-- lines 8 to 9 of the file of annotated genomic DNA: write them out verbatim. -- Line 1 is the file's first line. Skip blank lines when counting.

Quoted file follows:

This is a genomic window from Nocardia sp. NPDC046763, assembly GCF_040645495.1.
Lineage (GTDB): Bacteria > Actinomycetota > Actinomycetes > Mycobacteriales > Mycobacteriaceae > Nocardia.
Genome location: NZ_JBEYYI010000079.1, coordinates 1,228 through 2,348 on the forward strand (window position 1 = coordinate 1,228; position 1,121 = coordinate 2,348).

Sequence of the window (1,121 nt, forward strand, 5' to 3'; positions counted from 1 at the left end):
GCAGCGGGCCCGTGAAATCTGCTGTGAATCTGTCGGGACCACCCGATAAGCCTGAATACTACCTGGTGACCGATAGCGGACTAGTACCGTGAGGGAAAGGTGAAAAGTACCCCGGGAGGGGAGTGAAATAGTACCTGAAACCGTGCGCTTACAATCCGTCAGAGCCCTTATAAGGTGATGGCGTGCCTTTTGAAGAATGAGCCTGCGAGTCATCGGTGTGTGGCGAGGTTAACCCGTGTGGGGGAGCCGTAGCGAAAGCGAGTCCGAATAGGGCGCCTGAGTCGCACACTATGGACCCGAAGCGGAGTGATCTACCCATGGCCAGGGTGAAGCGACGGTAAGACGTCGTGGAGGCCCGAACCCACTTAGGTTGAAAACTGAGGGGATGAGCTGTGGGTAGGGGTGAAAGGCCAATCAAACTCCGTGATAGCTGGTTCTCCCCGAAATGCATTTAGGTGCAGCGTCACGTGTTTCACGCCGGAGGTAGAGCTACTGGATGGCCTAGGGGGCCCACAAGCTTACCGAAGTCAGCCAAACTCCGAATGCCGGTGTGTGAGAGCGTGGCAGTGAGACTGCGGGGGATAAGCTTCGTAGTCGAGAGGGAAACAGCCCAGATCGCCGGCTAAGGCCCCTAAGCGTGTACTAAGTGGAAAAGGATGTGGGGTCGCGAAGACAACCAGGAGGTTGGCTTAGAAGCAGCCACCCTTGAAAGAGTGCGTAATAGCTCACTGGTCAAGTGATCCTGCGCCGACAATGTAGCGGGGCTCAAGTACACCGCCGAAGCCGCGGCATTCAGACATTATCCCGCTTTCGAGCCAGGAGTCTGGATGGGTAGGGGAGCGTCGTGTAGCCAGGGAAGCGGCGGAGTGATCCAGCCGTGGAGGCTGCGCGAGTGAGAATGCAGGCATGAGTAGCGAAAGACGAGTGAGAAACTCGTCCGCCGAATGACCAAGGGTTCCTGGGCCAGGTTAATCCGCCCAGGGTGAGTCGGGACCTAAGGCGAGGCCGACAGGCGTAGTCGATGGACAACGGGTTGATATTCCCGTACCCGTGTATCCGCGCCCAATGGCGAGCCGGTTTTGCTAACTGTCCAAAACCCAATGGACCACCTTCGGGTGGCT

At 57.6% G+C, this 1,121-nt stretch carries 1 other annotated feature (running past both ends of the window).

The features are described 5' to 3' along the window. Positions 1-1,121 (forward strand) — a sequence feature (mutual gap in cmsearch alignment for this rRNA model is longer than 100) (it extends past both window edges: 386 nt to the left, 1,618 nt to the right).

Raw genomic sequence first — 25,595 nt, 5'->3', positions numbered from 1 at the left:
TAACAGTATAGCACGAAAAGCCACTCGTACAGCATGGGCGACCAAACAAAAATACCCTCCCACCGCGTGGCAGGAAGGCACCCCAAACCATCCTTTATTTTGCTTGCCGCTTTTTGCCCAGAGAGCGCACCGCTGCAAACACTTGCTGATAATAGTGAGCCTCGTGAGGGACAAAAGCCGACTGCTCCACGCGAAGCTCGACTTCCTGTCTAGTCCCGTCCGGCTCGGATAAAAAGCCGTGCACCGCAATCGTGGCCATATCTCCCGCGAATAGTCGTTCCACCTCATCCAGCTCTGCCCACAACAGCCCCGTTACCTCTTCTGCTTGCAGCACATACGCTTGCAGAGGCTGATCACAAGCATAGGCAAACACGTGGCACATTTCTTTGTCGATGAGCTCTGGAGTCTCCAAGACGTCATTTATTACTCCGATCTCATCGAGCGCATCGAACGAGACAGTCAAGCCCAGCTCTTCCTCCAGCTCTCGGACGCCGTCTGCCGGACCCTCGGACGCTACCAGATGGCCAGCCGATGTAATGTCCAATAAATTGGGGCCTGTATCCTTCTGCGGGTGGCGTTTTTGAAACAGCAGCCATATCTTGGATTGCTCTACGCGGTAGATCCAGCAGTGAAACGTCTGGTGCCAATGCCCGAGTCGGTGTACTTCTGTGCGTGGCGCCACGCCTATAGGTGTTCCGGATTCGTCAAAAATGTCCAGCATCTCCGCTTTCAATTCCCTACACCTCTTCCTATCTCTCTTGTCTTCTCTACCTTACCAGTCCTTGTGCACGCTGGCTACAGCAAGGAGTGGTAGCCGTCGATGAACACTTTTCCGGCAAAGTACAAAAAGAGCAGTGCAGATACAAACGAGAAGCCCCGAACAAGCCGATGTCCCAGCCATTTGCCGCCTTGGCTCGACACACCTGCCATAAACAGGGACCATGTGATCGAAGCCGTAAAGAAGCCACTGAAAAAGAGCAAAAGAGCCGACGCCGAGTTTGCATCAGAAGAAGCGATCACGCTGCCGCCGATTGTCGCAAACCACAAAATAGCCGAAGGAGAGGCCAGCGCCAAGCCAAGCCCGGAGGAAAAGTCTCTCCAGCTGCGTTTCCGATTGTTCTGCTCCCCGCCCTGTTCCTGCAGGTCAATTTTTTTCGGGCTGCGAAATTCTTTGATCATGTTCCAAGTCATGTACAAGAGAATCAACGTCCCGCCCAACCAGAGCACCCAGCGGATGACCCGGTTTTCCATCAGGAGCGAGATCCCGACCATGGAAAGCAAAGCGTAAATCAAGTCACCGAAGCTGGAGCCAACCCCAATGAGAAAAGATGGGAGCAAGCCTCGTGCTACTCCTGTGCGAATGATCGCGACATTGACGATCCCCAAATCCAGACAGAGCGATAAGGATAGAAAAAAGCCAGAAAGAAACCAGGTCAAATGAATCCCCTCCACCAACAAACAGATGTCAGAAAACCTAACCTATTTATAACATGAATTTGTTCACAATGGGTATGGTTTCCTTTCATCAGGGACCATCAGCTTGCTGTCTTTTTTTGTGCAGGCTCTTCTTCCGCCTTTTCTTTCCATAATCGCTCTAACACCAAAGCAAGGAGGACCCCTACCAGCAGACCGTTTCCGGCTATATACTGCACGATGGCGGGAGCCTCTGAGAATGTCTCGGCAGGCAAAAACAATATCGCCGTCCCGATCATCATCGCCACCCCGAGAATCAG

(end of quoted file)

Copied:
Raw genomic sequence first — 25,595 nt, 5'->3', positions numbered from 1 at the left:
TAACAGTATAGCACGAAAAGCCACTCGTACAGCATGGGCGACCAAACAAAAATACCCTCCCACCGCGTGGCAGGAAGGCACCCCAAACCATCCTTTATTTTGCTTGCCGCTTTTTGCCCAGAGAGCGCACCGCTGCAAACACTTGCTGATAATAGTGAGCCTCGTGAGGGACAAAAGCCGACTGCTCCACGCGAAGCTCGACTTCCTGTCTAGTCCCGTCCGGCTCGGATAAAAAGCCGTGCACCGCAATCGTGGCCATATCTCCCGCGAATAGTCGTTCCACCTCATCCAGCTCTGCCCACAACAGCCCCGTTACCTCTTCTGCTTGCAGCACATACGCTTGCAGAGGCTGATCACAAGCATAGGCAAACACGTGGCACATTTCTTTGTCGATGAGCTCTGGAGTCTCCAAGACGTCATTTATTACTCCGATCTCATCGAGCGCATCGAACGAGACAGTCAAGCCCAGCTCTTCCTCCAGCTCTCGGACGCCGTCTGCCGGACCCTCGGACGCTACCAGATGGCCAGCCGATGTAATGTCCAATAAATTGGGGCCTGTATCCTTCTGCGGGTGGCGTTTTTGAAACAGCAGCCATATCTTGGATTGCTCTACGCGGTAGATCCAGCAGTGAAACGTCTGGTGCCAATGCCCGAGTCGGTGTACTTCTGTGCGTGGCGCCACGCCTATAGGTGTTCCGGATTCGTCAAAAATGTCCAGCATCTCCGCTTTCAATTCCCTACACCTCTTCCTATCTCTCTTGTCTTCTCTACCTTACCAGTCCTTGTGCACGCTGGCTACAGCAAGGAGTGGTAGCCGTCGATGAACACTTTTCCGGCAAAGTACAAAAAGAGCAGTGCAGATACAAACGAGAAGCCCCGAACAAGCCGATGTCCCAGCCATTTGCCGCCTTGGCTCGACACACCTGCCATAAACAGGGACCATGTGATCGAAGCCGTAAAGAAGCCACTGAAAAAGAGCAAAAGAGCCGACGCCGAGTTTGCATCAGAAGAAGCGATCACGCTGCCGCCGATTGTCGCAAACCACAAAATAGCCGAAGGAGAGGCCAGCGCCAAGCCAAGCCCGGAGGAAAAGTCTCTCCAGCTGCGTTTCCGATTGTTCTGCTCCCCGCCCTGTTCCTGCAGGTCAATTTTTTTCGGGCTGCGAAATTCTTTGATCATGTTCCAAGTCATGTACAAGAGAATCAACGTCCCGCCCAACCAGAGCACCCAGCGGATGACCCGGTTTTCCATCAGGAGCGAGATCCCGACCATGGAAAGCAAAGCGTAAATCAAGTCACCGAAGCTGGAGCCAACCCCAATGAGAAAAGATGGGAGCAAGCCTCGTGCTACTCCTGTGCGAATGATCGCGACATTGACGATCCCCAAATCCAGACAGAGCGATAAGGATAGAAAAAAGCCAGAAAGAAACCAGGTCAAATGAATCCCCTCCACCAACAAACAGATGTCAGAAAACCTAACCTATTTATAACATGAATTTGTTCACAATGGGTATGGTTTCCTTTCATCAGGGACCATCAGCTTGCTGTCTTTTTTTGTGCAGGCTCTTCTTCCGCCTTTTCTTTCCATAATCGCTCTAACACCAAAGCAAGGAGGACCCCTACCAGCAGACCGTTTCCGGCTATATACTGCACGATGGCGGGAGCCTCTGAGAATGTCTCGGCAGGCAAAAACAATATCGCCGTCCCGATCATCATCGCCACCCCGAGAATCAG